Morning Bulletin: ‘Killer’ Husky, A Kidney Mitzvah, Pricey Generator Paid Off in Blackout

Sunrise photo by Ira Schwarz.

October 7, 2019 Weather: Some showers, with a high of 78 degrees.

A memoir reading by a Mexican-American standup comic and other local events are on our calendar.

Get a free flu shot today (Monday) at Assembly Member Linda Rosenthal’s office, 230 West 72nd Street, from 10 to 1 p.m.

Upper West Siders say a “killer Husky” has hurt other dogs in Central Park. “An Upper West Side husky is attacking other animals in Central Park — and has killed a Chihuahua and allegedly left a Dachshund in critical condition…Local dog owners claim that, despite their efforts to reason with the killer dog’s owner, Matthew Stock, the Siberian husky is still roaming the park off-leash and unmuzzled. (Stock disputes this, saying his dog is leashed.)… Stock said it’s ‘a smear campaign’ and that he is treated as the “villain of the Upper West Side… On Thursday, the Department of Health and Mental Hygiene sent Stock a stipulation, seen by The Post, outlining both incidents and stating that Charlie’s “history of aggressive behavior … poses a risk to public safety.” Stock told The Post that he will “fully cooperate” with the order that Charlie complete a training program and wear a muzzle and leash in public at all times.”

A stranger donated a kidney to Upper West Sider Ewa Moscowitz. “Ewa Moscowitz, 40, was diagnosed with polycystic kidney disease at 20, and the inherited condition, in which cysts grow on the kidneys and can cause the organ to fail, only worsened when she had her daughter, Sophia, now 3…Enter writer Elissa Wald, a former city resident who now lives in Portland, Ore., with her husband and two children.” Wald was inspired by a rabbi to help Moscowitz. So listen closely this Yom Kippur!

Is a $300,000 backup generator worth it? The board of one Central Park West co-op — 55 CPW at 66th Street — thought so. And this summer’s power outage convinced other neighbors it was worth it. “In the event of a power outage, the generator will come online automatically and power the elevators, all pumps, the boilers, the lights in the public spaces, air-conditioning in the lobby, plus one outlet in every floor so people can recharge their personal electronic devices. ‘The generator itself is a small part of the cost,’ says Rudd. ‘What was expensive was the actual installation, all the wiring the electrical connections.'”

NEWS | 8 comments | permalink
    1. Bill Williams says:

      If you live in the ghostbusters building you need to be prepared for anything!!!!

    2. Kill Or Be Killed? says:

      What are the legal limits that one can take in defending oneself and one’s pet against a dog with a demonstrated propensity to kill and injure other animals?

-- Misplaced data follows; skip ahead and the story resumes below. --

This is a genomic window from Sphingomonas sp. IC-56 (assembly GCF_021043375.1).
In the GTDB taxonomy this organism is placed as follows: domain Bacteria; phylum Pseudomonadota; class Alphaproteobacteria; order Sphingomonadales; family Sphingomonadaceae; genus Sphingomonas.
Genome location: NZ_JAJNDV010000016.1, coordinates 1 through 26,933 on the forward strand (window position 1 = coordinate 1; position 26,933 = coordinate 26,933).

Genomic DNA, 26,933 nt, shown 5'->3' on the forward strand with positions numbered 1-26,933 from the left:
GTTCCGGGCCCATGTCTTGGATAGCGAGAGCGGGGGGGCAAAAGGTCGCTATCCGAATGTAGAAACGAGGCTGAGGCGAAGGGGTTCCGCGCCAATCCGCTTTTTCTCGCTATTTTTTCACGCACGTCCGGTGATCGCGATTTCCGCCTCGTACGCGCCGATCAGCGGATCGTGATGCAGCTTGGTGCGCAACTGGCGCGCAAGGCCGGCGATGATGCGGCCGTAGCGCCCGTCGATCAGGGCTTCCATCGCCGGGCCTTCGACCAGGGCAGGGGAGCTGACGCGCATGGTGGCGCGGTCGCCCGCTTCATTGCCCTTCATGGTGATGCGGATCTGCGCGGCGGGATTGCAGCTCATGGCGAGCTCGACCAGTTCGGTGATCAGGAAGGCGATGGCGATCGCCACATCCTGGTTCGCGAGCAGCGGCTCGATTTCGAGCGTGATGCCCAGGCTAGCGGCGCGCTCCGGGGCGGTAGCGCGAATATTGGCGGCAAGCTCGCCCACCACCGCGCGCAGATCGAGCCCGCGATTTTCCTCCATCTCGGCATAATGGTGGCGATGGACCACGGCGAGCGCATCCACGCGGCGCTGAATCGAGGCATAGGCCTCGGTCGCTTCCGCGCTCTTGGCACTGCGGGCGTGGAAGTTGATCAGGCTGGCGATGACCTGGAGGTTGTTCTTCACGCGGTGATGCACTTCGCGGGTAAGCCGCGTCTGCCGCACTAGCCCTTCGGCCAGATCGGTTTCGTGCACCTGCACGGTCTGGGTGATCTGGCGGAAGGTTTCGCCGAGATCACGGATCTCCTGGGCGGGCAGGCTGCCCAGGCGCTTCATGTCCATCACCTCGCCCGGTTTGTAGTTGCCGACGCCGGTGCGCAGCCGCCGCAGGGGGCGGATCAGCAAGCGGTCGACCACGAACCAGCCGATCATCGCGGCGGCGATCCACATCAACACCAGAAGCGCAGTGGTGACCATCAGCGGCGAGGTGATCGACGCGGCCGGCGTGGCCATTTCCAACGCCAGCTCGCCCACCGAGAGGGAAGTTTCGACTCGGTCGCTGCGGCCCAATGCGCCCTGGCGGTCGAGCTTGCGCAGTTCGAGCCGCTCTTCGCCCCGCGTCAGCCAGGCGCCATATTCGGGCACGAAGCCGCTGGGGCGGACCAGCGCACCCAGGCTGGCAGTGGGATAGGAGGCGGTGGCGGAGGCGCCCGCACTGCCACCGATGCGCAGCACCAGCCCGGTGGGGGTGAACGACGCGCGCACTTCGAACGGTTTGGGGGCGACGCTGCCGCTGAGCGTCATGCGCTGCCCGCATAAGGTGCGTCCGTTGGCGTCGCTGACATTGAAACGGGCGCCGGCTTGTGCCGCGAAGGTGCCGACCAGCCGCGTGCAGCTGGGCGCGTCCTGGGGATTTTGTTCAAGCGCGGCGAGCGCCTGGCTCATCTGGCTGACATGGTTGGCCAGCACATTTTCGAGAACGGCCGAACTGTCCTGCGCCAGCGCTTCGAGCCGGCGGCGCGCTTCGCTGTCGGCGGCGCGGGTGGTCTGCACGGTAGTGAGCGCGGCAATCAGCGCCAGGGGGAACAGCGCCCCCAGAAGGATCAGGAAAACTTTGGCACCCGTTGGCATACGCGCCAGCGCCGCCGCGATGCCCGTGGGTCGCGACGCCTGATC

Same question with regard to the pet’s owner.

      • Joey says:

        What are the legal limits that one can take in defending oneself and one’s pet against a dog with a demonstrated propensity to kill and injure other animals?

        One would imagine whatever is necessary to protect life and property. There are instances when police have had to put an animal down.

    3. BillyNYC says:

      I think every building should have a backup generator. And all new buildings should provide this for public safety and services.
      My brownstone apartment floor through has this that I had installed several years ago.

    4. Dresden says:

      Wrong, that Bailey, the owner of his murdered dog Belle, didn’t take any legal action against Stock. I know how hard it is, as I sued the female owner, after a Pit-mix mauled my 12-yr-old leashed Afghan (as she stood next to me, nose buried in the grass). We never saw him coming. He ran from behind us & grabbed, pinned, crushing her neck as she lay screaming, under him. 3 weeks intensive care, but she couldn’t last, and died before her time.

      Currently, ANOTHER PIT TRIED TO KILL ME last summer, jumping repeatedly at my throat as I kept screaming for help, for undetermined length of time. (I fought him off with my Razor skooter) but Police wouldn’t do anything. Parks Dept. wouldn’t do anything. My left hand is permanently painfully damaged.

      Why can’t I get help from the city to MUZZLE THAT Pit?

    5. Resident says:

      Is this a sponsored ad?

    6. JSN says:

      NY’s dog bite rule makes it difficult to go after a dog owner. The statute makes the owner or keeper of a previously adjudicated “dangerous dog” strictly liable only for the victim’s medical and veterinary costs. For other damages, New York requires a victim to prove that the dog had the dangerous tendency to bite people, and that the dog owner knew it.

    7. Courtney says:

      My dog was attacked by a shepherd a little over a week ago. He is FINE because I pulled the Shepherd by his hind legs off my dog (up like a wheelbarrow, then pulled the hind legs apart like a wishbone to unlock the jaw), and his owner not only said (in full view of everyone who was screaming and had witnessed it), “nothing happened!!!” he then continued to threaten 3 times to bring his snarling post-attacking dog closer to myself and my dog to “see if your dog is ok” (this was not said kindly, it was menacing).

      What I learned from this:

      Sadly, unlike a couple of years ago, we can NO LONGER file a vicious dog report with the local precinct. The State Department of Agriculture has also absolved themselves of any responsibility in maintaining files regarding attacking dogs. The ASPCA legal office never returned my phone call. The DOH only cares if the dog bit a human being. So in a nutshell:

      The only protections we have are “after the fact” once blood has been shed. It must be human blood. If a dog attacks your dog, it is a civil matter between owner and owner. And we all know how THAT goes as far as “justice.”

      I don’t blame the dog owner in the article for moving out of NY. I can’t wait to do so myself.